SILVER SPRING, MD.
Paul Simon had already been to Graceland, I figured, so I needn't bother.
I don't own any of Elvis's records and can't name any of his movies, but sure, I respect Elvis's contribution to the birth of rock 'n' roll. He made some great records, though I can't remember the last time I felt like listening to one.
So while in Memphis, Tenn., for a wedding, I thought my priorities for additional activities were clear - barbecue and blues. Yet there I was, paying $16 for the "mansion" tour and another 7 bucks to see Elvis's customized jet. We passed on additional charges to see The King's car collection, his saddles and riding gear, and his leftover cheese sandwiches. (I made that last part up.)
There are two things you should know about Graceland. First, it's inevitable. As one of our party put it, "I may never get to Memphis again - I'm going to Graceland!" Even an Elvis agnostic like me feels the pull.
Second, and this is the shocking part, Graceland is intrinsically b-o-r-i-n-g. They may not have lacquered up Elvis's lunch, but one of the alleged highlights of the tour is his kitchen. His very ordinary, very dull kitchen. Why, Elvis had four burners on his stove, too, and according to the tape of Lisa Marie Presley's reminiscences playing in the background, that television in the corner was always on! Pinch me.
And that's another thing. I didn't see one person faint in or around Graceland. No one cried either, nor were any bouquets tossed onto Elvis's very plain tombstone. No gilt, no rhinestones.
No Elvis impersonators were among my group. No one burst into spontaneous renditions of "Heartbreak Hotel." No one wore blue suede shoes. There were very few instances, in fact, of big hair and the number of motorcycle gangs rumbling in the parking lot was exactly zero.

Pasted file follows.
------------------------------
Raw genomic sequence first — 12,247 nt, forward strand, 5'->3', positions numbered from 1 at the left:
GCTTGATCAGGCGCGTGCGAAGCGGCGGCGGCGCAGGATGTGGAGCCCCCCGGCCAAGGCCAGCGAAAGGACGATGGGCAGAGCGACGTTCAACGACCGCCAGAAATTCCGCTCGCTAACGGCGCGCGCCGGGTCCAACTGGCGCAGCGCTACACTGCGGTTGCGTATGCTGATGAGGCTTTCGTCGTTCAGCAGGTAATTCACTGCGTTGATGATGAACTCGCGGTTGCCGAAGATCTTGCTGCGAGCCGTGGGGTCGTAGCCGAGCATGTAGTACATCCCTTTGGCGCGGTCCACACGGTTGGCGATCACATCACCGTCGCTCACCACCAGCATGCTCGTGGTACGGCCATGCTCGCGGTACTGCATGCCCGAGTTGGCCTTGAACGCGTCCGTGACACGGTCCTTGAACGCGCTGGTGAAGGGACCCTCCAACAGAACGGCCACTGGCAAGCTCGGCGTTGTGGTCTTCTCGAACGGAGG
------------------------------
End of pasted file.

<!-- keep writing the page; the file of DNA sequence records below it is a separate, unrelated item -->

Most of the other visitors seemed to be there for the same reason I was: Because it's there. They had the same glazed expressions you see among museumgoers everywhere - trudging forward, trying to keep up with their audiotours as they headed for the gift shop.
I guess I was expecting a place that looked like an episode of "The Simpsons" come to life - throbbing in unnatural colors. OK, the jungle room did come through on that score. The next most interesting feature was the TV room, where Elvis could watch all three networks at once. He copied the set-up from Lyndon Johnson. What a rebel, that Elvis.
The forgotten truth about Graceland is that it was the home of the artist known as "fat Elvis," as opposed to the more youthful, less sedentary (and drug-addled) Elvis. "It's like a time capsule of a really dull time in history," my wife said.
"You should be here in August," we heard later. "You get the crying and flowers as you get closer to the anniversary of Elvis's death."
Maybe that should be the only month they open Graceland to the public.
For fanatics, I'm sure Graceland is a field of dreams. For the rest of us, it's just a yawn.
William S. Klein is a political consultant.
(c) Copyright 2001. The Christian Science Publishing Society